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Re: Supporting Scoped Selectors in Selectors API 2

From: fantasai <fantasai.lists@inkedblade.net>
Date: Mon, 28 Sep 2009 15:50:35 -0700
Message-ID: <4AC13DBB.601@inkedblade.net>
To: Lachlan Hunt <lachlan.hunt@lachy.id.au>
CC: www-style <www-style@w3.org>
Lachlan Hunt wrote:
> fantasai wrote:
>> I agree with Tab here, the use of ! is a strange way of handling special
>> cases like this. Its exceptional use is confusing, and its scoping is
>> inconsistent with the way selectors work. I'd rather see something like
>> elm.scopeSelector("div div, div p")
>> I think it's much clearer how that works and it avoids screwing around
>> with the Selectors syntax.
> No, it absolutely does require screwing around with the selector syntax 
> regardless because it needs to allow each selector in the group to have 
> its first simple selector omitted and begin with a combinator.
> e.g. ">em, +strong, ~b, i"
> Each of those needs to have an implied :reference pseudo-class inserted 
> before it, and the last also needs an implied descendant combinator 
> inserted.

Or, you could not allow any shortcuts here and require :reference (or
:scope, as Tab recommends, and I second) to be inserted explicitly in
such cases. I would imagine they're less common than the descendant case.

>> I will also note that the use of ! has been proposed for other things,
>> and I would strongly prefer if your API did not introduce any new
>> punctuation into the Selectors syntax.
> The point is that in order to solve the problem, we need some kind of 
> indicator to say that this is a scoped selector.  This indicator is used 
> for two purposes:
> 1. Altering selector parsing to allow selectors to begin with
>    combinators and to insert implied :reference pseduo-class at the
>    beginning.
> 2. Addressing the sibling element problem by modifying the selection
>    processing so that they can be selected as well. e.g. In the case of
>    ":reference+p".  Note that the current methods are restricted to
>    descendant elements only.
> The solutions considered so far include:
> 1. New queryScopedSelector() and queryScopedSelectorAll() methods.
> ...
> The first option is messy because it requires the introduction of so 
> many new methods, and it gets even more messy if we need to introduce 
> namespaced versions in the future like querySelectorNS(), 
> querySelectorAllNS(), queryScopedSelectorNS() and 
> queryScopedSelectorAllNS().

Sorry, I don't understand this. Why do you need separate methods for
namespaced versions? (What does it mean, a namespaced version of

> 2. A boolean argument passed to the existing querySelector() methods.
> The second option is a non-starter because it provides absolutely no way 
> of detecting implementation support and would give different results in 
> implementations with and without results.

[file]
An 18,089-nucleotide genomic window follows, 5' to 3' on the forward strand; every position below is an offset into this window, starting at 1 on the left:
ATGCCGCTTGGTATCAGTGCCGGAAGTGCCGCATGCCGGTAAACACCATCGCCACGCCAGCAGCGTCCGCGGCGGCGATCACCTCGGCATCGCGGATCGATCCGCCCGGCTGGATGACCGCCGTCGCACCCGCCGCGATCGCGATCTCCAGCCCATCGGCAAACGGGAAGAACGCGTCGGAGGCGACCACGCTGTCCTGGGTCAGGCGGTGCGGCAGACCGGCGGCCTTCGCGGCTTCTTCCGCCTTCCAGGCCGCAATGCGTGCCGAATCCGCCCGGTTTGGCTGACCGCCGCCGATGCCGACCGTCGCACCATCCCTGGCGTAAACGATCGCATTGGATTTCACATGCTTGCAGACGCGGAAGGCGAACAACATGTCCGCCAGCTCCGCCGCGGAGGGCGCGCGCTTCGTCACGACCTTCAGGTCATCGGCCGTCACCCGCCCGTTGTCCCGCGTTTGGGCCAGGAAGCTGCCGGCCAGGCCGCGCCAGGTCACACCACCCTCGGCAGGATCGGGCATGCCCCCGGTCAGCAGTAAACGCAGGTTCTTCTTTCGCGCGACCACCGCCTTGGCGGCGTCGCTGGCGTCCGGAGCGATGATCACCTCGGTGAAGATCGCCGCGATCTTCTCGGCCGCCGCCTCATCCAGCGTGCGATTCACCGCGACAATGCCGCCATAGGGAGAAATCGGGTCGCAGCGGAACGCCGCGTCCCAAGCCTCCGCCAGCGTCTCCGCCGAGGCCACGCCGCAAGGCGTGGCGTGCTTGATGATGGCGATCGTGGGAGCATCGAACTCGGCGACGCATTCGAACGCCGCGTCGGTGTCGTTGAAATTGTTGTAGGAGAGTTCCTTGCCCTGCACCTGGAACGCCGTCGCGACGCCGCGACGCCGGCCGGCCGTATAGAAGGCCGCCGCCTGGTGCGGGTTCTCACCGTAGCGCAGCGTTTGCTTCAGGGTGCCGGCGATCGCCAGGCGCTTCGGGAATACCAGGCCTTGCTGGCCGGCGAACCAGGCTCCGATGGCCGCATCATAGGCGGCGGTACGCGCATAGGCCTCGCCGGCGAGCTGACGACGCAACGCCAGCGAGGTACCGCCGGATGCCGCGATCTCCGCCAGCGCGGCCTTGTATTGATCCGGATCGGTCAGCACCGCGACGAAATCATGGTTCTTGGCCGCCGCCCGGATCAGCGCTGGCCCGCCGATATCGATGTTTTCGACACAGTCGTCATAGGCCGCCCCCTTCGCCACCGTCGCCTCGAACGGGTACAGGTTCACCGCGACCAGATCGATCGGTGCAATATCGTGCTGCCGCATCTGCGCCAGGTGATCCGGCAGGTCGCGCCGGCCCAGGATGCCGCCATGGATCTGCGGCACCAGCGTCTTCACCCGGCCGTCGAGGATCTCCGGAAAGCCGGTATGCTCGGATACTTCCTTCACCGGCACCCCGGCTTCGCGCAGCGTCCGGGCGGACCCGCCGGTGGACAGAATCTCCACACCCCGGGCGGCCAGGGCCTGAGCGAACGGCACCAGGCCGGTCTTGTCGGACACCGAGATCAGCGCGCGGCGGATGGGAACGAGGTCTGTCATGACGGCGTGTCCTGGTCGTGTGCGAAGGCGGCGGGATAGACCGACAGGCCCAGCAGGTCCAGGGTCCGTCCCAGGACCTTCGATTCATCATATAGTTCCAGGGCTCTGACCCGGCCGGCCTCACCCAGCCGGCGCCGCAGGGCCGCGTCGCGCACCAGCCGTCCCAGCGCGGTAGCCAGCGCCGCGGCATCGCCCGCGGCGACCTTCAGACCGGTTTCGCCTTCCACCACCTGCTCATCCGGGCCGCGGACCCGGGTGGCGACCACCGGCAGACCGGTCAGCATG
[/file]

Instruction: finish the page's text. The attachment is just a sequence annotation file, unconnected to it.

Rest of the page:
I'm not much in favor of this either.

> 3. Define a document.createSelector() factory method that handles the
>    special selector parsing to create a SelectorExpression object which
>    can then be passed to querySelector.
> I initially tried the third option.  Although it had the advantage of 
> isolating the special selector parsing to a dedicated method, it proved 
> to be very cumbersome to use the API, and thus didn't adequately solve 
> the problem.

Yes, that looks annoying to use.

> 4. A special syntactic flag in the selectors argument, as used in the
>    current proposal.
> That left me with the fourth and final option that I decided to try and 
> see if it will work.  I tried to make it as benign as possible, so that 
> it is a flag that is stripped from the beginning of the string before 
> selector parsing begins.  i.e. You don't need to use it at the beginning 
> of each selector in the group. (e.g. "!div, p" becomes ":reference div, 
> :reference p").

This is worse than a boolean flag. How is this not worse than a boolean

> The final option is to simply forgo the special parsing entirely and 
> require authors and javascript libraries to insert explicit :reference 
> pseudo-classes at the beginning of each selector, but we'd still need to 
> find some way of addressing the sibling element problem, and that would 
> require authors to use a more complicated approach like:
> elm.parentNode.querySelectorAll(":reference+p", elm);
> But that makes things more complicated because scripts would first need 
> to check if the element has a parent node, which it may not in the case 
> of disconnected elements, and then fallback to alternative processing.

Sorry, but I don't understand how your special syntax make a difference

Received on Monday, 28 September 2009 22:51:18 UTC

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